I heard this at a presentation the other day (Matthew Downey of the Johnson Center for Philanthropy) and it’s really made an impression on me. Think about how this is relevant for the workplace:
Accept It. What things must you accept at work? What things must you absolutely not tolerate? In what ways does acceptance help you achieve the “loving” and “living” part of this motto? In what ways might acceptance hinder you?
Love it. There are very few of us who truly love all aspects of our work. As you reflect on the daily work that you do, what parts do you love? What are you sort of “meh” about? What parts do you despise? What, in your opinion, is a reasonable ratio of love it/neutral/hate it?
Live it. What does your occupation look like if you’re truly “living it” to the fullest? If you’re not living up to your professional standards, what steps can you take to move toward that goal?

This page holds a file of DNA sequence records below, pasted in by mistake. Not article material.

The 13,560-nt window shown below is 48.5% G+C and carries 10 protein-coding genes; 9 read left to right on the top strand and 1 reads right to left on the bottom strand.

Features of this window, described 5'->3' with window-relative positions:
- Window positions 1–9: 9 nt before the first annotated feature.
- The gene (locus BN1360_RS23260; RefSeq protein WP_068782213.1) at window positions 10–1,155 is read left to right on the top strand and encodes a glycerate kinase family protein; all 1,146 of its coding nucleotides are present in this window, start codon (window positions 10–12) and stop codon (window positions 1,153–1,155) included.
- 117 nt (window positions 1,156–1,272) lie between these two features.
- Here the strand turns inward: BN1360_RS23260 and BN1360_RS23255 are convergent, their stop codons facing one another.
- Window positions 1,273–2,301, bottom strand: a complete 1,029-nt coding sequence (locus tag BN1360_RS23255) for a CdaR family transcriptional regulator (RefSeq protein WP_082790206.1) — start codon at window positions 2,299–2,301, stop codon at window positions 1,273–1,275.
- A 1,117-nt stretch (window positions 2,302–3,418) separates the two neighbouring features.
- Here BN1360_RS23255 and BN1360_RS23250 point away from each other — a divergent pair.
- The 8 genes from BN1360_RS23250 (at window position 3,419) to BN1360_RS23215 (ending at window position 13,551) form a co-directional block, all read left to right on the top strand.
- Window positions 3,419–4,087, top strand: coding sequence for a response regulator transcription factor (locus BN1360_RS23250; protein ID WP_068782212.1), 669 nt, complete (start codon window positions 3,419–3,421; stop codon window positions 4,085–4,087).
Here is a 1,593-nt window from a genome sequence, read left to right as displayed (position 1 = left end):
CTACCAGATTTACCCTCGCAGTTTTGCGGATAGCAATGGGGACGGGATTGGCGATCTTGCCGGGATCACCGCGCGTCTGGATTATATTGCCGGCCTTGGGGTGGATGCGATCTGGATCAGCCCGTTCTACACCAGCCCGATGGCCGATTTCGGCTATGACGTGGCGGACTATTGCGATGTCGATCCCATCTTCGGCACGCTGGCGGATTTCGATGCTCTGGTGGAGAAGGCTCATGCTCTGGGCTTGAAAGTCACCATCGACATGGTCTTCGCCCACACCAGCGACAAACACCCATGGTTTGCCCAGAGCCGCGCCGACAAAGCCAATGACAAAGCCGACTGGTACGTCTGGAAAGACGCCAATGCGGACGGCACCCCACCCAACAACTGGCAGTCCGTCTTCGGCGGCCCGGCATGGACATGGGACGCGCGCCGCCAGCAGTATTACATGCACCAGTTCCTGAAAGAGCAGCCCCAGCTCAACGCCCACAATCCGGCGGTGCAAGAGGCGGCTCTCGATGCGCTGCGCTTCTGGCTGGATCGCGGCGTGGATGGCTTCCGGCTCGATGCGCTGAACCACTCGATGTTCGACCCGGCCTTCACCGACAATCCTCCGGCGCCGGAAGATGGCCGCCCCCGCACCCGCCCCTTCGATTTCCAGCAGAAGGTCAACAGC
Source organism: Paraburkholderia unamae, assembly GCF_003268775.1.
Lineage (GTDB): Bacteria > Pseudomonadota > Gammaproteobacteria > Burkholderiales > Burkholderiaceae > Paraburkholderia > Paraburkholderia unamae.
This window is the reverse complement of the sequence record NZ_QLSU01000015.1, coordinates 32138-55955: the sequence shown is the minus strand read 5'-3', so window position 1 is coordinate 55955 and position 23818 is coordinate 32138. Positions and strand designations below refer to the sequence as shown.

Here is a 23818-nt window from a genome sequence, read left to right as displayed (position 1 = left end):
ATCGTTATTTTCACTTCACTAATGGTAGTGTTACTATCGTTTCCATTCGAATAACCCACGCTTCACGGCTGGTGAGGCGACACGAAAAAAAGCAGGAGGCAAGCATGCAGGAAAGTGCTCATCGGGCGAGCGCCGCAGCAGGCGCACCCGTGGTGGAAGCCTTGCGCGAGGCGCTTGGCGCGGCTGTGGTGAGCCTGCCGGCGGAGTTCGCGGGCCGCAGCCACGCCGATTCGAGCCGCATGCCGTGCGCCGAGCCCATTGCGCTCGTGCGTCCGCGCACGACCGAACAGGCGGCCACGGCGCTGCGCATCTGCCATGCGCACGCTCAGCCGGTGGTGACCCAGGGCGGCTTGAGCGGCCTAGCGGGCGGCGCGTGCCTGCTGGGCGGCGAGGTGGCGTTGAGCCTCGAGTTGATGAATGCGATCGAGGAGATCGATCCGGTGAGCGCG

To me, these six words are an easy-to-remember acid test for how to make the most of your work experience while contributing to the greater good.
Are you equally taken with this set of words? What images or applications do they conjure up for you in the workplace?
photo credit: istockphoto.com © Tatiana Popova
Cori Curtis says
I like your idea of using these 6 words as an acid test. It can also serve as a reminder not to let ourselves succumb to the mindset that work is a burden. We should be happy and proud of our contributions! And managers and employers can encourage that feeling by expressing their appreciation for employees when they perform above expectations.
Thanks for stopping by The People Equation! There are two parts to the satisfaction equation– intrinsic and extrinsic. Your comment highlights the extrinsic piece– it can certainly help workers feel “satisfied” when their bosses provide appreciation and encouragement.
The intrinsic piece– that speaks to the “mindset” that you mention– if people feel that work is a burden, there is very little an external source like appreciation can do to mitigate a feeling of woe.